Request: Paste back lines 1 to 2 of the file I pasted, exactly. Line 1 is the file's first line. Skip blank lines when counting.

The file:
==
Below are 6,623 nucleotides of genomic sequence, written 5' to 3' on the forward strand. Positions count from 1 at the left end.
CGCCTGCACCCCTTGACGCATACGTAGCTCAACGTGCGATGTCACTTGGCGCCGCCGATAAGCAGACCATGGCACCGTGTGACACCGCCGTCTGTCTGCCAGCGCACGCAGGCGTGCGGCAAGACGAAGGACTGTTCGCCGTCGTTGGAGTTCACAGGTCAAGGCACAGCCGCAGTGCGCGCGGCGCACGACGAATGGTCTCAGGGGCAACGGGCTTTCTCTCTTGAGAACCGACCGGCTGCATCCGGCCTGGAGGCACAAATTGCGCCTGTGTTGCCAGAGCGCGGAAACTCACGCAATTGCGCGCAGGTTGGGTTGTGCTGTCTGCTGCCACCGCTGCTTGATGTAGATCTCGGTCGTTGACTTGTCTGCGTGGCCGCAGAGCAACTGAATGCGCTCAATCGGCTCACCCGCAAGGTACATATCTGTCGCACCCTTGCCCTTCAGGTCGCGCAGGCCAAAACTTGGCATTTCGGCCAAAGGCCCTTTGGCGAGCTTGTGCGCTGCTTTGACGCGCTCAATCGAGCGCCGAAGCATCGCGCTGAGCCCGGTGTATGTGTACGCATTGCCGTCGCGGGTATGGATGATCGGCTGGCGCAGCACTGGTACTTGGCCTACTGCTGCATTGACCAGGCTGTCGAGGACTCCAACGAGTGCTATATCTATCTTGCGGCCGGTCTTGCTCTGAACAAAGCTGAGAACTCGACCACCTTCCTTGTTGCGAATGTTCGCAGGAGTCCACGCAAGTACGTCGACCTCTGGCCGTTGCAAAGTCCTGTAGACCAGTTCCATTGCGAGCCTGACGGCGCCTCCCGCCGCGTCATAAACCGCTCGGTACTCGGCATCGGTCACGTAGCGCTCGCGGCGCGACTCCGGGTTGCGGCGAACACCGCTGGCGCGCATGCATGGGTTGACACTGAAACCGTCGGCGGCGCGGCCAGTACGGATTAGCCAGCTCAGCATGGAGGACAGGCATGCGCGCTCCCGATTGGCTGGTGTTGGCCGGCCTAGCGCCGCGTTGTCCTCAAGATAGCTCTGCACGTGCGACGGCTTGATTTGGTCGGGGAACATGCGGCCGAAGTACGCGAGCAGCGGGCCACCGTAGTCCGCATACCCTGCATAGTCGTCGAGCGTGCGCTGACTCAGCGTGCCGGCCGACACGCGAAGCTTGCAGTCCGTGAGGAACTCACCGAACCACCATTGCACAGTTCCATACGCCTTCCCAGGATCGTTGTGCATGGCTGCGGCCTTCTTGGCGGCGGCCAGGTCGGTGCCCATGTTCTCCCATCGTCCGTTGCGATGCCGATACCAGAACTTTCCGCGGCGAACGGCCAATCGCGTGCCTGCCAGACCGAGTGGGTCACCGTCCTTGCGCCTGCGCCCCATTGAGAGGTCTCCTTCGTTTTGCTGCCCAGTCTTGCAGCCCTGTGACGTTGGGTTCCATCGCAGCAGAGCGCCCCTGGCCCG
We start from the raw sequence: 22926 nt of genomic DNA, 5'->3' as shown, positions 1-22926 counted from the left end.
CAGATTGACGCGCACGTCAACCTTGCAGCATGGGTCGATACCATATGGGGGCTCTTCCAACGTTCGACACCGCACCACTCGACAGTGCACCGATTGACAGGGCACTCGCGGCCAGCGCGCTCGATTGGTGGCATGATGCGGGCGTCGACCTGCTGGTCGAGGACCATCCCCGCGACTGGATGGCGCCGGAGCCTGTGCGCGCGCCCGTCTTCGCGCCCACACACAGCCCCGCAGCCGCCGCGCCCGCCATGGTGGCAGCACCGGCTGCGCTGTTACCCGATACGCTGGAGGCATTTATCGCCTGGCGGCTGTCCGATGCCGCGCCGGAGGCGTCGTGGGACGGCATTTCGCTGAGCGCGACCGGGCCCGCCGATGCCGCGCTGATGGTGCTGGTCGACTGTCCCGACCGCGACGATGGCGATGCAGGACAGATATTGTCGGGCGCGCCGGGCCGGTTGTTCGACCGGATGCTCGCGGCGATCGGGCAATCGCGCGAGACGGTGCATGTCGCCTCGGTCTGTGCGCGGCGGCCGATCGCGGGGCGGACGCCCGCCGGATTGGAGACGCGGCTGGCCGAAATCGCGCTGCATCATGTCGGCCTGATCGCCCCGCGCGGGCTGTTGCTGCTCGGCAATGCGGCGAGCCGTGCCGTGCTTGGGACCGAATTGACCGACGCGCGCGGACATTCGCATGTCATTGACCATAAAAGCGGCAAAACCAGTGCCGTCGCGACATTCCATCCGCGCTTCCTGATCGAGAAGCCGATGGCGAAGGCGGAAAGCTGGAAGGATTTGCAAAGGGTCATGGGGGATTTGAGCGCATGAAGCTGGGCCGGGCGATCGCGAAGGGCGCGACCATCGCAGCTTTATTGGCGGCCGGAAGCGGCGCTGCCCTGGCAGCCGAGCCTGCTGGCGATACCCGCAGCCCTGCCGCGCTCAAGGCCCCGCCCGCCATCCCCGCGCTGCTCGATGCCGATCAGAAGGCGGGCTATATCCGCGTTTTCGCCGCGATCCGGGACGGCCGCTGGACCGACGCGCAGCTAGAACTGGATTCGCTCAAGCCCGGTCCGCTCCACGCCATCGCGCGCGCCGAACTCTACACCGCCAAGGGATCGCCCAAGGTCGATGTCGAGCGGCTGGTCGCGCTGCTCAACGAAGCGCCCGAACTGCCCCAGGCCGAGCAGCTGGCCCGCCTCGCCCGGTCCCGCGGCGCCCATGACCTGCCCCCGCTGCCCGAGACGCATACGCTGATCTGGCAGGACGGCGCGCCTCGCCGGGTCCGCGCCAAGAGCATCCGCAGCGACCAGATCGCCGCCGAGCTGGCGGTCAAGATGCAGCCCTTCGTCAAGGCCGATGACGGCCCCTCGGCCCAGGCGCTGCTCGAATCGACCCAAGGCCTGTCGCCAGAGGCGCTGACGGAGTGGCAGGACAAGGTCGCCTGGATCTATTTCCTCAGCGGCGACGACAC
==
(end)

Below are 6,623 nucleotides of genomic sequence, written 5' to 3' on the forward strand. Positions count from 1 at the left end.
CGCCTGCACCCCTTGACGCATACGTAGCTCAACGTGCGATGTCACTTGGCGCCGCCGATAAGCAGACCATGGCACCGTGTGACACCGCCGTCTGTCTGCCAGCGCACGCAGGCGTGCGGCAAGACGAAGGACTGTTCGCCGTCGTTGGAGTTCACAGGTCAAGGCACAGCCGCAGTGCGCGCGGCGCACGACGAATGGTCTCAGGGGCAACGGGCTTTCTCTCTTGAGAACCGACCGGCTGCATCCGGCCTGGAGGCACAAATTGCGCCTGTGTTGCCAGAGCGCGGAAACTCACGCAATTGCGCGCAGGTTGGGTTGTGCTGTCTGCTGCCACCGCTGCTTGATGTAGATCTCGGTCGTTGACTTGTCTGCGTGGCCGCAGAGCAACTGAATGCGCTCAATCGGCTCACCCGCAAGGTACATATCTGTCGCACCCTTGCCCTTCAGGTCGCGCAGGCCAAAACTTGGCATTTCGGCCAAAGGCCCTTTGGCGAGCTTGTGCGCTGCTTTGACGCGCTCAATCGAGCGCCGAAGCATCGCGCTGAGCCCGGTGTATGTGTACGCATTGCCGTCGCGGGTATGGATGATCGGCTGGCGCAGCACTGGTACTTGGCCTACTGCTGCATTGACCAGGCTGTCGAGGACTCCAACGAGTGCTATATCTATCTTGCGGCCGGTCTTGCTCTGAACAAAGCTGAGAACTCGACCACCTTCCTTGTTGCGAATGTTCGCAGGAGTCCACGCAAGTACGTCGACCTCTGGCCGTTGCAAAGTCCTGTAGACCAGTTCCATTGCGAGCCTGACGGCGCCTCCCGCCGCGTCATAAACCGCTCGGTACTCGGCATCGGTCACGTAGCGCTCGCGGCGCGACTCCGGGTTGCGGCGAACACCGCTGGCGCGCATGCATGGGTTGACACTGAAACCGTCGGCGGCGCGGCCAGTACGGATTAGCCAGCTCAGCATGGAGGACAGGCATGCGCGCTCCCGATTGGCTGGTGTTGGCCGGCCTAGCGCCGCGTTGTCCTCAAGATAGCTCTGCACGTGCGACGGCTTGATTTGGTCGGGGAACATGCGGCCGAAGTACGCGAGCAGCGGGCCACCGTAGTCCGCATACCCTGCATAGTCGTCGAGCGTGCGCTGACTCAGCGTGCCGGCCGACACGCGAAGCTTGCAGTCCGTGAGGAACTCACCGAACCACCATTGCACAGTTCCATACGCCTTCCCAGGATCGTTGTGCATGGCTGCGGCCTTCTTGGCGGCGGCCAGGTCGGTGCCCATGTTCTCCCATCGTCCGTTGCGATGCCGATACCAGAACTTTCCGCGGCGAACGGCCAATCGCGTGCCTGCCAGACCGAGTGGGTCACCGTCCTTGCGCCTGCGCCCCATTGAGAGGTCTCCTTCGTTTTGCTGCCCAGTCTTGCAGCCCTGTGACGTTGGGTTCCATCGCAGCAGAGCGCCCCTGGCCCG